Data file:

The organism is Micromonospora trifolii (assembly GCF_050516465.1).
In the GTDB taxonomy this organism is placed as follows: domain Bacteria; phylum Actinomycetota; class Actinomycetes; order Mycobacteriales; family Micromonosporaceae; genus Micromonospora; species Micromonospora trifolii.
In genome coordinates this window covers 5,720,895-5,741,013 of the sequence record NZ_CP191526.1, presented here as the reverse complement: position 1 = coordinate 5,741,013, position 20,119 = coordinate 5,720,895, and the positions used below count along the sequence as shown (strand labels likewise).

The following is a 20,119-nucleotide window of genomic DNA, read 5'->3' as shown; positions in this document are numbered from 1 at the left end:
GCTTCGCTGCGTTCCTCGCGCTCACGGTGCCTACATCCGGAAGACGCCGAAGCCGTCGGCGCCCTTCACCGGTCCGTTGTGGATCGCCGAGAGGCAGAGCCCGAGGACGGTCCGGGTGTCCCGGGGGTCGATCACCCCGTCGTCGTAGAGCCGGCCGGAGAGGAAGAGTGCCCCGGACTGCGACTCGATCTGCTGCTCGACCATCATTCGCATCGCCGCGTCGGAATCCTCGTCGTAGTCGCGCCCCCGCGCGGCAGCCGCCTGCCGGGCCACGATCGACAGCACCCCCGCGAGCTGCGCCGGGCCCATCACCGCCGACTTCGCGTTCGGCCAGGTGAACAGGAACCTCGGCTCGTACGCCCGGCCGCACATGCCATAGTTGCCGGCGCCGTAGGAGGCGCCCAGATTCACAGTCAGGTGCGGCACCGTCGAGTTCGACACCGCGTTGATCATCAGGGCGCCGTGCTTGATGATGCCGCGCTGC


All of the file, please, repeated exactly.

The organism is Micromonospora trifolii (assembly GCF_050516465.1).
In the GTDB taxonomy this organism is placed as follows: domain Bacteria; phylum Actinomycetota; class Actinomycetes; order Mycobacteriales; family Micromonosporaceae; genus Micromonospora; species Micromonospora trifolii.
In genome coordinates this window covers 5,720,895-5,741,013 of the sequence record NZ_CP191526.1, presented here as the reverse complement: position 1 = coordinate 5,741,013, position 20,119 = coordinate 5,720,895, and the positions used below count along the sequence as shown (strand labels likewise).

The following is a 20,119-nucleotide window of genomic DNA, read 5'->3' as shown; positions in this document are numbered from 1 at the left end:
GCTTCGCTGCGTTCCTCGCGCTCACGGTGCCTACATCCGGAAGACGCCGAAGCCGTCGGCGCCCTTCACCGGTCCGTTGTGGATCGCCGAGAGGCAGAGCCCGAGGACGGTCCGGGTGTCCCGGGGGTCGATCACCCCGTCGTCGTAGAGCCGGCCGGAGAGGAAGAGTGCCCCGGACTGCGACTCGATCTGCTGCTCGACCATCATTCGCATCGCCGCGTCGGAATCCTCGTCGTAGTCGCGCCCCCGCGCGGCAGCCGCCTGCCGGGCCACGATCGACAGCACCCCCGCGAGCTGCGCCGGGCCCATCACCGCCGACTTCGCGTTCGGCCAGGTGAACAGGAACCTCGGCTCGTACGCCCGGCCGCACATGCCATAGTTGCCGGCGCCGTAGGAGGCGCCCAGATTCACAGTCAGGTGCGGCACCGTCGAGTTCGACACCGCGTTGATCATCAGGGCGCCGTGCTTGATGATGCCGCGCTGC